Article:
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Best of John Grochowski
Mississippi Stud Poker31 August 2010
Every year, I see a dozen or more new table games or new table game bonus bets. Relatively few make it into casinos. There's not the same demand for new table games that there is for new slot machines, and table games can go through years of fine tuning along with proving themselves in small venues and in online play before they make a breakthrough.
That can lead to "where have I seen this before" moments. Such was the case when I was checking out a table games pit last month and came across Mississippi Stud Poker. I know I've seen the game at a Global Gaming Expo or three, but who was showing it and in what years escapes me.
I recall seeing a game by that name shown by an independent game developer, but the current iteration is distributed by Shuffle Master, the same company that distributes Caribbean Stud, Let It Ride and Three Card Poker. It's a five-card stud poker variation that you start by making an ante. The dealer the gives you two cards face down, and deals three community cards face down.
After you look at your cards, you may make a bet of one to three times the ante. There's another round of betting after the first community card is turned face up, then another after the second community card, for a total of three rounds of betting.
After the last card is turned up, bets are paid according to a pay table that starts at getting your money back on a pair of 6s through 10s and tops out a 500-1 on a royal flush.
There is no dealer hand to beat, there is no qualifying hand to worry about as in many other stud-poker based games. You're not going to wind up with a great hand only to find you're being paid only on the ante because the dealer didn't have good enough cards. The intrigue and strategy in this game comes solely from knowing when to raise and when to fold.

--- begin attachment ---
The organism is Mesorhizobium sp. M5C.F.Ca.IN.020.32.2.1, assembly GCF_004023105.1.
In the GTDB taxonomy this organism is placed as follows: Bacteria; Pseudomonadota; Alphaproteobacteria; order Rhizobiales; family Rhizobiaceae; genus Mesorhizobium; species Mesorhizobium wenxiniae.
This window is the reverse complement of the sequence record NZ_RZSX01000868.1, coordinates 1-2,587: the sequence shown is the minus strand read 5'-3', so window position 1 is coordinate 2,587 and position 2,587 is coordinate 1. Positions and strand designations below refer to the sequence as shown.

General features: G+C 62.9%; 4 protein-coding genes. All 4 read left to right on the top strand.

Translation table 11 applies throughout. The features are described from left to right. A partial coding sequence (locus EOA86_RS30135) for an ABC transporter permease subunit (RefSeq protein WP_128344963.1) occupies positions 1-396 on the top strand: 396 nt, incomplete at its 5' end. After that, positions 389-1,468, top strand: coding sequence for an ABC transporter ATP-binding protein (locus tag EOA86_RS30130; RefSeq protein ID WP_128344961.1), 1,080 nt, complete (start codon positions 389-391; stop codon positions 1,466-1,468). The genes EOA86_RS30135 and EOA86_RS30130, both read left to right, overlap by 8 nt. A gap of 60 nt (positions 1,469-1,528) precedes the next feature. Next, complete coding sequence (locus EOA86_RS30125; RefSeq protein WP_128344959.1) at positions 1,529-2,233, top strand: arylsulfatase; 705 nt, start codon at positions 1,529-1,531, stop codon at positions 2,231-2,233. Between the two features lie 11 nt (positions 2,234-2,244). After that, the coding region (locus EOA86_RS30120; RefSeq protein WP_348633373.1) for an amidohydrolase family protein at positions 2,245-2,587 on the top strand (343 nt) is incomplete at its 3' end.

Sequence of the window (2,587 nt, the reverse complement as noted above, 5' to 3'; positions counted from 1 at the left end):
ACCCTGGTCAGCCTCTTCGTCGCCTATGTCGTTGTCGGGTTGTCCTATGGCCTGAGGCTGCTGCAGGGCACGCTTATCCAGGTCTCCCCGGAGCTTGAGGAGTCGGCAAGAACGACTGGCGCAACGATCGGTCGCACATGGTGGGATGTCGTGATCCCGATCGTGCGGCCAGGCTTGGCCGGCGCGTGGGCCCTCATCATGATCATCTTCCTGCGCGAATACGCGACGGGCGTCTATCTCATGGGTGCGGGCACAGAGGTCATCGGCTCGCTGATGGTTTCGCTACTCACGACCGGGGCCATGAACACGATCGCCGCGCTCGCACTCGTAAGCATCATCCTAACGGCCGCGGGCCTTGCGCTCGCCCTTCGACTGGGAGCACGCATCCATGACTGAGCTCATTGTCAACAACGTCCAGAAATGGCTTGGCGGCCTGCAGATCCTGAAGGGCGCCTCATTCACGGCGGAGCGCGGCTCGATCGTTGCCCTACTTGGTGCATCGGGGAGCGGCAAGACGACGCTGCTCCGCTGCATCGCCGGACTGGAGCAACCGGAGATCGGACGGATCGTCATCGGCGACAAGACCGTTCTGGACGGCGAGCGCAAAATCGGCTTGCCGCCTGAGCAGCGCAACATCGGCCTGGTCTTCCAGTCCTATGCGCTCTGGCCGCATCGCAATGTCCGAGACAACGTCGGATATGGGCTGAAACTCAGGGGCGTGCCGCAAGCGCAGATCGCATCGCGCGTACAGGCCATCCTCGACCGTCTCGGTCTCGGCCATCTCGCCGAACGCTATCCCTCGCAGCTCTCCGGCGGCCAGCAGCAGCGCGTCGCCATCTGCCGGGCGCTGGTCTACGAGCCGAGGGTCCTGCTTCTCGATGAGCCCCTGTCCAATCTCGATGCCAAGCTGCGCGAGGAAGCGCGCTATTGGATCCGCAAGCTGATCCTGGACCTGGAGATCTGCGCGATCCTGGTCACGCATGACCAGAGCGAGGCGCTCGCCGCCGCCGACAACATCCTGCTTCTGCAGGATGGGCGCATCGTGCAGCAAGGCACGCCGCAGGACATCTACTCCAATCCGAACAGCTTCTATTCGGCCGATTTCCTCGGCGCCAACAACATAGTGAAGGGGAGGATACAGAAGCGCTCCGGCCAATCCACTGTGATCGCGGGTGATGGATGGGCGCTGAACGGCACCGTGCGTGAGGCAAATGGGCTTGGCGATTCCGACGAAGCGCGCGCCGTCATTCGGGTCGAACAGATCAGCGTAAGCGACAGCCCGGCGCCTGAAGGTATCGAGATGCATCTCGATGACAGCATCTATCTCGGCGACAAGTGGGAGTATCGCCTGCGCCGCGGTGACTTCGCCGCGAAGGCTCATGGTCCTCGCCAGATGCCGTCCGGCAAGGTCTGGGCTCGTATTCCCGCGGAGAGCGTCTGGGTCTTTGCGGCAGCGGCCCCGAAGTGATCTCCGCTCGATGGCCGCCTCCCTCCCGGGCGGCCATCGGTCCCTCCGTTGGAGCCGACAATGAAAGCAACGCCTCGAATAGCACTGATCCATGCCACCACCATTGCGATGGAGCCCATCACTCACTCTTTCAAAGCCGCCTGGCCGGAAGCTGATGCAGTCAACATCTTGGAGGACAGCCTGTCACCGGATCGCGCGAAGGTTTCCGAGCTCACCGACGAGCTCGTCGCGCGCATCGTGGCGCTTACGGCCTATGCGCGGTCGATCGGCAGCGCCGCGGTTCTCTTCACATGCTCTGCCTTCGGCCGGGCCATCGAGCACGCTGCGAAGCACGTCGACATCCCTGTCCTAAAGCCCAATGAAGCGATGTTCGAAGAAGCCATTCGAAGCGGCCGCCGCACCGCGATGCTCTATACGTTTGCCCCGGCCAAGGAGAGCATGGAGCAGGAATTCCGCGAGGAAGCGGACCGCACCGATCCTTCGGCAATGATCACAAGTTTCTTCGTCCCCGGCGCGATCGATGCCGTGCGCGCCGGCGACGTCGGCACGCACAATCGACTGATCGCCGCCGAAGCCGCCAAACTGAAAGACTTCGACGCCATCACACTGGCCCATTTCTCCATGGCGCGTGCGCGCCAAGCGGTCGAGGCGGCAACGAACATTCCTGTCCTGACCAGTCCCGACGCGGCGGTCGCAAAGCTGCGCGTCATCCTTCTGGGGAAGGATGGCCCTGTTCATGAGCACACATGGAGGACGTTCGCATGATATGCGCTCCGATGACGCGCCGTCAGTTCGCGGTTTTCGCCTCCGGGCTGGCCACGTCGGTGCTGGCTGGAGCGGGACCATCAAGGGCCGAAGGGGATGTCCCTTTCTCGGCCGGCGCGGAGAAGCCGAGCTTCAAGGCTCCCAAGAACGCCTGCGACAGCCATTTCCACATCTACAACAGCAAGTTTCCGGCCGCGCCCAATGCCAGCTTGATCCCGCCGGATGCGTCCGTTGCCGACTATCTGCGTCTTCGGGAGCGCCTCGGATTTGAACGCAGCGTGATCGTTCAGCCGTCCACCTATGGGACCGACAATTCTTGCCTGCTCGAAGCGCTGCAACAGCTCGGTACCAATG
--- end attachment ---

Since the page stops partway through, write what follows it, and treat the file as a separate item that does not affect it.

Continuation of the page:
The house edge is 4.9% of your ante, or 1.4% of total action when additional wagers are taken into account. That compares favorably to Caribbean Stud (5.2% of ante, 2.6% of total action) or Let It Ride (3.5% of one bet, 2.7% of total action).
There is a larger difference between the house edge seen as a percentage of the ante and the house edge as a percentage of total action than in other ante-bet combination games. That's because your total action can be much larger relative to the ante in Mississippi Stud than in other games.
If you start with an ante and have good enough cards for 3x raises after the second, third and fourth cards, you can wind up with 10x your original ante on the table. That $5 ante can become $50 in total action. In Caribbean Stud, you have one opportunity to bet after the ante, when staying in the game requires a wager of exactly twice the size of the ante. If you ante $5 and bet $10, then your total action is $15 — nowhere near the disparity between ante and total action that is possible in Mississippi Stud.
Michael Shackleford's Web site, www.wizardofodds.com, is my go-to place when checking out the probabilities on unfamiliar games, and it has a complete analysis of the game. There is a fairly lengthy strategy table, with a breakdown on what you should do after 2, 3 and 4 cards.
First of all, let's define a high card is a Jack or better, a middle card as 6 through 10 and a low card as 2 through 5. Then this is your betting strategy:
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Best of John Grochowski